Discovery’s new effort, announced last night, to cut jobs and other costs is designed to “make our company more efficient,” and provide additional resources for programming and digital initiatives, CEO David Zaslav told analysts this morning in his quarterly earnings call.
The programmer said that it expects as much as $60 million in severance costs and expenses. But the annual benefit “will be 2X-plus that,” CFO Andrew Warren said.
Indeed, Discovery raised its financial guidance for the year, telling analysts that adjusted earnings per share and free cash flow would grow by “at least high teens” percentages on a constant currency basis — including potential charges from its job cuts.
Zaslav says the belt-tightening “isn’t related” to weakness at some of his channels including Animal Planet and TLC. He acknowledged, though, that in Q1 Discovery was “hurt a little more than others by the news networks” including CNN and Fox News that collectively were up about 38% as they fed audiences’ fascination with this year’s unusual presidential election campaign.
“A lot of that energy came out of our non-fiction channels,” Zaslav says.
On other matters, the CEO says he’s open to the possibility of providing channels to skinny bundle offerings — including Hulu’s planned live streaming service — that might challenge cable and satellite providers.
“We are talking to everyone,” Zaslav says. Discovery’s channels would be “extraordinarily” valuable to anyone creating a non-sports package. And in any event, “it’s difficult to have a compelling package without us.”
He says his 14 channels account for 12% of cable viewing, but just collect 5.5% of distributors’ outlays. Discovery’s top six networks represent 83% of the domestic affiliate revenues.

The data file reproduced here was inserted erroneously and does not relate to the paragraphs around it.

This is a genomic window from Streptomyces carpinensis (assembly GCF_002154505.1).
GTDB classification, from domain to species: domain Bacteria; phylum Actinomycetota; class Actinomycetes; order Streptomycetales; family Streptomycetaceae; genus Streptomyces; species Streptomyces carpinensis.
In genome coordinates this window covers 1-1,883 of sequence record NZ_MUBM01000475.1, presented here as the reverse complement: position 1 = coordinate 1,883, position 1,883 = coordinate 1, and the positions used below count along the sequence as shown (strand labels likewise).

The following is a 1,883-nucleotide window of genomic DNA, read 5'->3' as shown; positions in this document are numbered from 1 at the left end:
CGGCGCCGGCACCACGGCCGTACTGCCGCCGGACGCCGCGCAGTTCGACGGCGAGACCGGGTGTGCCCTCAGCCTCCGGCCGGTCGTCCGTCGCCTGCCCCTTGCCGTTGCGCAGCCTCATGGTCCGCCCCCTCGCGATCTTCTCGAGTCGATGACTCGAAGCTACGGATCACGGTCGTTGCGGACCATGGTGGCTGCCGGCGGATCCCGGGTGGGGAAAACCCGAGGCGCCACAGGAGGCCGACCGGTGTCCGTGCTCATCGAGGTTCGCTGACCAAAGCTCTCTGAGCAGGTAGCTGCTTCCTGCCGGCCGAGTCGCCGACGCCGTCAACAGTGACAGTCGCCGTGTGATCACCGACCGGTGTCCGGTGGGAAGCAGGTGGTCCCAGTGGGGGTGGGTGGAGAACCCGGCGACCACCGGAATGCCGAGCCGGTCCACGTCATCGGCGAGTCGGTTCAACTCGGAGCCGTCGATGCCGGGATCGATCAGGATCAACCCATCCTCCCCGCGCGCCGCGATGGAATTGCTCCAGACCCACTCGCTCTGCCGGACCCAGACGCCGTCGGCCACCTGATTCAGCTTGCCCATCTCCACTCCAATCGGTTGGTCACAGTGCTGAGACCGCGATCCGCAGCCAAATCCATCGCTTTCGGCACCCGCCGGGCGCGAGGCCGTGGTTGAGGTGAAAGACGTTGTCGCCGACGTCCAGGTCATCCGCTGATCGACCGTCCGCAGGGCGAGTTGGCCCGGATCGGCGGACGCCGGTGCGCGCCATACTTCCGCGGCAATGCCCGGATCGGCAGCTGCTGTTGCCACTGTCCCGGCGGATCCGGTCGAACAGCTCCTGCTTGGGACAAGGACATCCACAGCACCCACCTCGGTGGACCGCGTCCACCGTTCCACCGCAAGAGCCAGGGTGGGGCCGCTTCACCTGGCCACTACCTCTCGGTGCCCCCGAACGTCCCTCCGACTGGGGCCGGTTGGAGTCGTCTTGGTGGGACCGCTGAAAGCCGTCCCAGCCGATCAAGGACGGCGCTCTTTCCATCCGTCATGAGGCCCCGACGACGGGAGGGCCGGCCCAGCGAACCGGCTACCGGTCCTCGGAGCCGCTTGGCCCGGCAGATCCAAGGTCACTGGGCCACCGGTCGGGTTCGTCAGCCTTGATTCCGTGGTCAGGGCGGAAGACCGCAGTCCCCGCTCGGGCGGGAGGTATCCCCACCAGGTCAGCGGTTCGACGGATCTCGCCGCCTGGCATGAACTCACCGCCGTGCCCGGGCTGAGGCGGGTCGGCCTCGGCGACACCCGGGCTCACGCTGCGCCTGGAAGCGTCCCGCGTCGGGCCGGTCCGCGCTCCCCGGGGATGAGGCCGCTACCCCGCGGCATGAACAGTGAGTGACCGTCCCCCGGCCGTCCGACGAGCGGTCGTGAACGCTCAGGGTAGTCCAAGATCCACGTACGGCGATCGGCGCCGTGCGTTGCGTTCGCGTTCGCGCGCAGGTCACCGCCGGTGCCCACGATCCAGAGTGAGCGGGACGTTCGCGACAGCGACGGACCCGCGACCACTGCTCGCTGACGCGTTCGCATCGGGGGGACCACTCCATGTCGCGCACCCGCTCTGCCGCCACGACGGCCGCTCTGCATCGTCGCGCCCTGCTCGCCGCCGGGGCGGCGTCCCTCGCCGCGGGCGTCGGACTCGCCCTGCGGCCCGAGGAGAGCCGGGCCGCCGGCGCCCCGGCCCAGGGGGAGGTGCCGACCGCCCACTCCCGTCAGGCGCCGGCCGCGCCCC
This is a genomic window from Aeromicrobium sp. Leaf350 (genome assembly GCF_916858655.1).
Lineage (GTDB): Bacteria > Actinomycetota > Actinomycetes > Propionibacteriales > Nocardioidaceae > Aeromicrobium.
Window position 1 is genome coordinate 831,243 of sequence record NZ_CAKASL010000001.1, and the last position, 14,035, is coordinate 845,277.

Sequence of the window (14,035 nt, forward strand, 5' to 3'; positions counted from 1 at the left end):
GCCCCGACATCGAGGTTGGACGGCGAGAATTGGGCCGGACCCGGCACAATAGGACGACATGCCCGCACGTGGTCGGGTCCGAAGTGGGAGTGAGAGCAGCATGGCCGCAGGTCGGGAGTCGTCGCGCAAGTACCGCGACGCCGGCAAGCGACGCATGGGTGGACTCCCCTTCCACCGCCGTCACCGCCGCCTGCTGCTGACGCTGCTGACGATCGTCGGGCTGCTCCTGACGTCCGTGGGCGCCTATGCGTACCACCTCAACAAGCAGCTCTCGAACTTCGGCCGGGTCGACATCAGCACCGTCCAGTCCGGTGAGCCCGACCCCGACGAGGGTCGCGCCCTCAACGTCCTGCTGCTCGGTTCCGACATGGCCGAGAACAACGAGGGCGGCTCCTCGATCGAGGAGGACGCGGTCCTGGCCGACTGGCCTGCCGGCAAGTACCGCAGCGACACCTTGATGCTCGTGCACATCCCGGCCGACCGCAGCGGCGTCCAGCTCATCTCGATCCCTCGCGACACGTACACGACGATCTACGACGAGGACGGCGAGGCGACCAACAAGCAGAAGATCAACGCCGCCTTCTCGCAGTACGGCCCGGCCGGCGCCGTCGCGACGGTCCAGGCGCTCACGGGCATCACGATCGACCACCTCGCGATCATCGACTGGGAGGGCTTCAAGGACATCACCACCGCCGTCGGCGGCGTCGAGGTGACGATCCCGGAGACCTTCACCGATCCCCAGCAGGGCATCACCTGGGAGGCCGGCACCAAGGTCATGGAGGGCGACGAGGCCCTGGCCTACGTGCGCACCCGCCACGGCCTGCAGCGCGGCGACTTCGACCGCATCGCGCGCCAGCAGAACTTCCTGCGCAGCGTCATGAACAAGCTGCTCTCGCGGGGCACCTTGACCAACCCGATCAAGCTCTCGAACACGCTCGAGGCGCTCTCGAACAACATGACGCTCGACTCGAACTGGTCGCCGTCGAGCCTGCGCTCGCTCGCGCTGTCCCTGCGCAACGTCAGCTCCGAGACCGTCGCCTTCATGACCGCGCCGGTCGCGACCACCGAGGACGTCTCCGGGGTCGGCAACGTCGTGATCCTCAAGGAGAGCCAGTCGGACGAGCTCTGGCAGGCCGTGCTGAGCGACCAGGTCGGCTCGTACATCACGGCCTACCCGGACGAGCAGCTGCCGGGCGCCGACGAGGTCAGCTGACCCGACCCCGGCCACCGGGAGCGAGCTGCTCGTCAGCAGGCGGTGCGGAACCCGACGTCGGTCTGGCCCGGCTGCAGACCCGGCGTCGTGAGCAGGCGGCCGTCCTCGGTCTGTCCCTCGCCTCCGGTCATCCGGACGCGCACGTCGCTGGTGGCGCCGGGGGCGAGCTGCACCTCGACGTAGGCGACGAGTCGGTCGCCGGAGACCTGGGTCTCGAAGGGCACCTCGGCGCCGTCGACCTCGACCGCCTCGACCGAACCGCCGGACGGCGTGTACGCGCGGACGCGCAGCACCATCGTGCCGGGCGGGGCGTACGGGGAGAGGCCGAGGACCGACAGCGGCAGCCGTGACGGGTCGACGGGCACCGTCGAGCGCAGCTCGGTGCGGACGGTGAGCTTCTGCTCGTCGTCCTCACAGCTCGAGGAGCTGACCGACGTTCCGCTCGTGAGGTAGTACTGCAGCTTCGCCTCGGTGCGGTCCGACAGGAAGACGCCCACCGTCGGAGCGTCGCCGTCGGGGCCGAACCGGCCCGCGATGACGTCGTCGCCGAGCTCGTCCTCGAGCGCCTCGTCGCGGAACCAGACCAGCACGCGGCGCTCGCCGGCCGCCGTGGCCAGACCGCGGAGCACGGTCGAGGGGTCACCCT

More broadly, “we as an industry need to make some compromises” by agreeing not to force distributors to carry all of their channels. “The smaller bundles that are working around the world have 20 or 30 channels, a best-of bouquet…I like the skinny bundle. I was interested in what Apple was doing.”
If that’s the case, then why isn’t Discovery on Dish Network’s Sling TV streaming service? Zaslav says that’s just because his carriage deal with the satellite company hasn’t expired yet. Terms with Sling would be part of that negotiation.
Like other TV network chiefs, the CEO says he’s optimistic about the upcoming upfront ad sales. The market is “robust” and “feels quite good,” he says.
“I love the fact that [CBS chief Les Moonves] is talking about double-digit” growth, Zaslav says. “If broadcast gets 9% [growth] maybe we get 8%.”
The Discovery CEO says that advertisers who were attracted to digital platforms should return to TV. Most deals involve just the first three days of viewing, and when you look at delivery after that period “we leave 14% of viewership on the table.”
What’s more, he believes that advertiser fears that a huge wave of pay TV customers will cut the cord are subsiding. With rising payments from distributors “even if the universe declines, and it looks like it has stabilized, we’ll still have a very significant U.S. growth market,” Zaslav says.